Some other inner obstacles

  • Fear
  • Frustration
  • Confusion
  • Addiction
  • Grief
  • Longing
  • Past wounds
  • Anxiety
  • Impulses and Instincts
  • A lack of knowledge
  • Helplessness
  • Incapacity to realize free will and our power to choose.
  • Moral and mental weakness.
  • Conscience
  • Emotions
  • Mental health (depression or schizophrenia)
  • Identity
  • Habit
  • Belief
  • The past (memories) or future (neither is truly reachable)
  • A memory that can't be reclaimed.
  • Power
  • Guilt
  • Redemption
  • Revenge
  • Fear (we can be driven by fear, but if a character wants to overcome it, it may become an obstacle.)
Approach any obstacles with empathy and understanding. You don’t want to reduce someone's lived experience to a false caricature.

Ways to show inner want

Characters use actions and dialogue to navigate around inner obstacles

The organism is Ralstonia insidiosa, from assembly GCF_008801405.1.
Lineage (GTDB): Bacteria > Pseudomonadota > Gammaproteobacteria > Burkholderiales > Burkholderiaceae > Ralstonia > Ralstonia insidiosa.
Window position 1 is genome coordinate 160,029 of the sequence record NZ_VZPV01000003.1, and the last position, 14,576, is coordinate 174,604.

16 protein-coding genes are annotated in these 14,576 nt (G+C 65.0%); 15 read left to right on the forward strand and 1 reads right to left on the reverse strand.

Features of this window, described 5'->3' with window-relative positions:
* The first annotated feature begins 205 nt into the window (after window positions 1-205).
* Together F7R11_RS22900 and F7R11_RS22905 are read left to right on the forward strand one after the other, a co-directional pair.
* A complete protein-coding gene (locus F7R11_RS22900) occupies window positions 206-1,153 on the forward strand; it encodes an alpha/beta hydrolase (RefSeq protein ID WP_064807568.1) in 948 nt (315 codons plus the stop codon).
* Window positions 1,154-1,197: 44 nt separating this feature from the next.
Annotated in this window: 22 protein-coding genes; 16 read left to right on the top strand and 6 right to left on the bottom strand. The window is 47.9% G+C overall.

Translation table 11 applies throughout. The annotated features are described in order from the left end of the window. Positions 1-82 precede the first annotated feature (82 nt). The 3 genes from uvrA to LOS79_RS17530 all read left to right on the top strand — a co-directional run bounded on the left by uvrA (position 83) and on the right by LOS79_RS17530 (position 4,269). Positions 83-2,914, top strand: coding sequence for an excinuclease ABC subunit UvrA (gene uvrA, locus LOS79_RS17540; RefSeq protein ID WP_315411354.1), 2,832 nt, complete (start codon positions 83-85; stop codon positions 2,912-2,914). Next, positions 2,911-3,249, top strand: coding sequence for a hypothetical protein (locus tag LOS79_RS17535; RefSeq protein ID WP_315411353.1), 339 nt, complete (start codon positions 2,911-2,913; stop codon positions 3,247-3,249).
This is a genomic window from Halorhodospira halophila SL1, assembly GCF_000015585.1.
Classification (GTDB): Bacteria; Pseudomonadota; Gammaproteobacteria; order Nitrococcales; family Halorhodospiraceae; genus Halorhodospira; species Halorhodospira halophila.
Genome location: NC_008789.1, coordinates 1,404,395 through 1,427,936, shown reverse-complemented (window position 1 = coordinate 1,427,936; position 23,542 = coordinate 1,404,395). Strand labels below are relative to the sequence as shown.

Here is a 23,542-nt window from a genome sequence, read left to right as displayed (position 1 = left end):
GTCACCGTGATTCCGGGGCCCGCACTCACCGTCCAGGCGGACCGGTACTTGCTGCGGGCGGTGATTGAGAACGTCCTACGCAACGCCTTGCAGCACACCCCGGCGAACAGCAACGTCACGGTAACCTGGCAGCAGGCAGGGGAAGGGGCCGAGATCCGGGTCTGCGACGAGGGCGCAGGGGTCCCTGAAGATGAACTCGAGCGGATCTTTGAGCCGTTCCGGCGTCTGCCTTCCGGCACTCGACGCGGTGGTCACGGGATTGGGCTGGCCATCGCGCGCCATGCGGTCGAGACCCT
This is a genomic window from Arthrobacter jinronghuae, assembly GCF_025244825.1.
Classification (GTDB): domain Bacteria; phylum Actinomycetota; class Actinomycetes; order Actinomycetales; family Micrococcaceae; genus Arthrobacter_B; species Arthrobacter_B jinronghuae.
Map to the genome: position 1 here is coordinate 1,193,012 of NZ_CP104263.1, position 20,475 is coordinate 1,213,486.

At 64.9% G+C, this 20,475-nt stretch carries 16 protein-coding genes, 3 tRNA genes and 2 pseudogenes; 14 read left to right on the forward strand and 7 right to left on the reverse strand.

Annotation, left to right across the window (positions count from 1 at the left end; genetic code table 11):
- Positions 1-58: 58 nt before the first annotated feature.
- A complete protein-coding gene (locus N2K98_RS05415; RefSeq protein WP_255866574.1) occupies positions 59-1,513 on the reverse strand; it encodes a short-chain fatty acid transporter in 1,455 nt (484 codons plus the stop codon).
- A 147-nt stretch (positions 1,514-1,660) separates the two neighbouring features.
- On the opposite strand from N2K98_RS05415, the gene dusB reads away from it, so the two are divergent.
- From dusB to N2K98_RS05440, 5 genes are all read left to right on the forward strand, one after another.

Self-aware of their internal obstacle, a character says and does things to move around the problem.

A character who is aware that they are scared of being left alone can take action towards changing that. (Also, please notice how this obstacle motivates their want.)

An internal obstacle can create false external wants and actions

Almost a subset of the first example, a character's want can be motivated by their obstacle. This could be similar to a horror movie where the monster pushes the teenagers to take action and survive.

Some of you likely noticed that your stories of inner want created inner obstacles—especially in stories where past incidents (sometimes called wounds, scars, or ghosts) are the source of your character's want.

An internal obstacle provides a stimulus to responses.

A more subtle approach has the character only responding to the obstacle.